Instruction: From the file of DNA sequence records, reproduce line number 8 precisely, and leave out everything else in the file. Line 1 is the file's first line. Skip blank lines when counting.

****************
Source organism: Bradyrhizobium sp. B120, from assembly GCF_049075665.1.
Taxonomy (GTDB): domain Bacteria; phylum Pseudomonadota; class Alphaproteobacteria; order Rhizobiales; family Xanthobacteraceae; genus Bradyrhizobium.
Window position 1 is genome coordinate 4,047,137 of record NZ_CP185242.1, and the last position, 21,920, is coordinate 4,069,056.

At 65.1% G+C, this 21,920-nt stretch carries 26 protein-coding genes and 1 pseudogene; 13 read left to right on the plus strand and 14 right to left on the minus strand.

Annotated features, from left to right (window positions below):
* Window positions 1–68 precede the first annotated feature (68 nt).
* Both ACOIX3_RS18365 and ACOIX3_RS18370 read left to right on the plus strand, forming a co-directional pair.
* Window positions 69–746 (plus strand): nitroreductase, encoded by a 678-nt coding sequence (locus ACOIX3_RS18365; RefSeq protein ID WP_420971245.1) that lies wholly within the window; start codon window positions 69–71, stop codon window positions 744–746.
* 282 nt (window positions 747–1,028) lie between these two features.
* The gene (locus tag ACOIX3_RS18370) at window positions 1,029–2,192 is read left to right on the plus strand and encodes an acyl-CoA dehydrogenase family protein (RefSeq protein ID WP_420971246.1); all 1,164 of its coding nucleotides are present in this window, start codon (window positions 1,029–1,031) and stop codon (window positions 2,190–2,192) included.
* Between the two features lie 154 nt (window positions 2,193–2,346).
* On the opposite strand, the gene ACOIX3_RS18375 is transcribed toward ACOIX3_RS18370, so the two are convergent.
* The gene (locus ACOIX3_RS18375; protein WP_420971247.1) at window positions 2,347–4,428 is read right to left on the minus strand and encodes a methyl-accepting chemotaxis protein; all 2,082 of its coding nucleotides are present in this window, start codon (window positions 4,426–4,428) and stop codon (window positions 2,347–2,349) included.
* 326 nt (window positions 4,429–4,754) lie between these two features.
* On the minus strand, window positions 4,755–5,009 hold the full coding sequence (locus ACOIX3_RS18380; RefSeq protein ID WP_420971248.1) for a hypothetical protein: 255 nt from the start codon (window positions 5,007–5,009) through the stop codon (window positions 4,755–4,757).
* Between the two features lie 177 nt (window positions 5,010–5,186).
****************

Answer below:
* Window positions 69–746 (plus strand): nitroreductase, encoded by a 678-nt coding sequence (locus ACOIX3_RS18365; RefSeq protein ID WP_420971245.1) that lies wholly within the window; start codon window positions 69–71, stop codon window positions 744–746.